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The 3 beautiful butterflies of False Nettle (Boehmeria cylindrica)

False Nettle (Boehmeria cylindrica) is found in moist loamy places along streams and wetlands with no or light shade. It has green/white non-showy flowers that appear in the summer and fall. It is the host plant for three species of butterflies and a gall midge (fly). This plant can be purchased in the McMullen House Bed & Breakfast Garden Shop.

Taxonomy and History of False Nettle (Boehmeria cylindrica)

False Nettle (Boehmeria cylindrica) — New York Botanical Garden, CC BY 4.0, via Index Kewensis


False Nettle (Boehmeria cylindrica) was originally described by Carl Von Linnaeus as Urtica cylindrica in 1753 in Species Plantarum. The genus name was later changed in 1788. A member of the Nettle Family (Urticaceae), the species has sometimes been split into two varieties — drummondiana and scabra (Biota of North America Program).

False Nettle Description and Alternative Names

False Nettle — Krzysztof Ziarnek, Kenraiz, CC BY-SA 4.0, via Wikimedia Commons


False nettle is a herbaceous plant that grows from 1 to 3 feet tall. The serrate leaves are lanceolate and range from 3 to 6 inches in length and 1 to 3 inches in width.

Alternative Names

This plant is also known by small-spike false nettle and bog hemp.

Range and Habitat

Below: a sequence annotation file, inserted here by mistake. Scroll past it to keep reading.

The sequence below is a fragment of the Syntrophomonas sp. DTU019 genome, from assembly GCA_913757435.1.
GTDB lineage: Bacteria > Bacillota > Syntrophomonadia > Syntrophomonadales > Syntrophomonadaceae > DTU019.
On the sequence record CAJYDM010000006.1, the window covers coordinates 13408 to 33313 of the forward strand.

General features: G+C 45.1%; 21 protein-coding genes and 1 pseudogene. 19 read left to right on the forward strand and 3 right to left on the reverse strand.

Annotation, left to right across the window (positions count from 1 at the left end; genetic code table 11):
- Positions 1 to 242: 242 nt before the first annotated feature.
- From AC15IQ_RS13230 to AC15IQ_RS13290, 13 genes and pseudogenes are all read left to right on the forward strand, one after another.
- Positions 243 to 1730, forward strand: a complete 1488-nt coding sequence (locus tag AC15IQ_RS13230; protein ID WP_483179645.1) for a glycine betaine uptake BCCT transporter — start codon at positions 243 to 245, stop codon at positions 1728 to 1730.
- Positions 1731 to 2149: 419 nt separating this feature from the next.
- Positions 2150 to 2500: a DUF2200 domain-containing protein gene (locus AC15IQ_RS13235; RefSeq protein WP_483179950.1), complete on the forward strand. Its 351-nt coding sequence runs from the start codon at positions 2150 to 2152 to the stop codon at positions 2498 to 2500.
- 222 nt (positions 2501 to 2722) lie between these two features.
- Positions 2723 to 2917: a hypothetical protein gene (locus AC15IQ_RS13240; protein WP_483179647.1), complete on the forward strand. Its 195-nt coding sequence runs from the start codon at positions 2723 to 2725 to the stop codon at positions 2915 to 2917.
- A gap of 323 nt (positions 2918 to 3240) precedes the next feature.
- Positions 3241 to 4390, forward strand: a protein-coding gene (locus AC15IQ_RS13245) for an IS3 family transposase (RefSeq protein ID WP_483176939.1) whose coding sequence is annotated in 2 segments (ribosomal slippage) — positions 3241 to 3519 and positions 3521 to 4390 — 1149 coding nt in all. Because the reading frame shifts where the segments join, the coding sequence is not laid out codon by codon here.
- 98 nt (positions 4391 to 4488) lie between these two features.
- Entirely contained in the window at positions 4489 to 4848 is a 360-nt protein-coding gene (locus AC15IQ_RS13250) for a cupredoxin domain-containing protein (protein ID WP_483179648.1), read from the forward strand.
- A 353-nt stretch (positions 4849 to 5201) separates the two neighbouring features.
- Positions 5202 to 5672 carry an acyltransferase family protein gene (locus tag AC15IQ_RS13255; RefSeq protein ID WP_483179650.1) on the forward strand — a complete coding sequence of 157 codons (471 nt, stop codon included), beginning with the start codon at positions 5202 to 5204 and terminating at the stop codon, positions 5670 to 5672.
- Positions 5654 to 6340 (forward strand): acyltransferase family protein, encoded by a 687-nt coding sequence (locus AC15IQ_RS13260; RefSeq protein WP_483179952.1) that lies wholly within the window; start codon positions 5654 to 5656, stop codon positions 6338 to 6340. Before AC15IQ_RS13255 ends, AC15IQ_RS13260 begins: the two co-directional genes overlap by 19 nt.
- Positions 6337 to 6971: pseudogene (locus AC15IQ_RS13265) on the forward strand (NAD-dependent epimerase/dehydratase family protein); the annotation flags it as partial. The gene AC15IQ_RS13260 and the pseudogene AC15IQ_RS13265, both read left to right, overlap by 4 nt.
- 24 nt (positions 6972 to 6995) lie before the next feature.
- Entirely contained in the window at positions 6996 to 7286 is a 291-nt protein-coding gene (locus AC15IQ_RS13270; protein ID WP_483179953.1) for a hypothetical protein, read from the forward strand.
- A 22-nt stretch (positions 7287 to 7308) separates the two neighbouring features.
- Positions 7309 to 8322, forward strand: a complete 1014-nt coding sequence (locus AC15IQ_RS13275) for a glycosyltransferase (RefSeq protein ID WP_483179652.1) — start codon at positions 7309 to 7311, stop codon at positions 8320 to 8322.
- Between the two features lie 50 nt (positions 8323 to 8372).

Wetland in Delaware — author image


This plant is found in eastern North America from New Mexico to Maine.


It is found on the edges of streams, riverbanks, and wetlands. In gardens it likes places that have partial shade and moist conditions.

Question Mark Butterfly — Katja Schulz from Washington, D. C., USA, CC BY 2.0, via Wikimedia Commons
Gall of Gall Midge — CriticalDrinking, CC BY-SA 4.0, via Wikimedia Commons

False Nettle Host Species

Host plant for the Eastern Comma (Polygonia comma), Question Mark (Polygonia interrogationis) , and Red Admiral (Vanessa atalanta) butterflies.

Other Wildlife Value

A gall midge (Neolasioptera boehmeriae) uses the leaves of false nettle for galls. (Wikipedia)

Interesting Facts

The genus name, Boehmeria, is named for Georg Rudolf Boehmer, a German botanist. The species name, cylindrica refers to the cylindrical spikes. — Wikipedia

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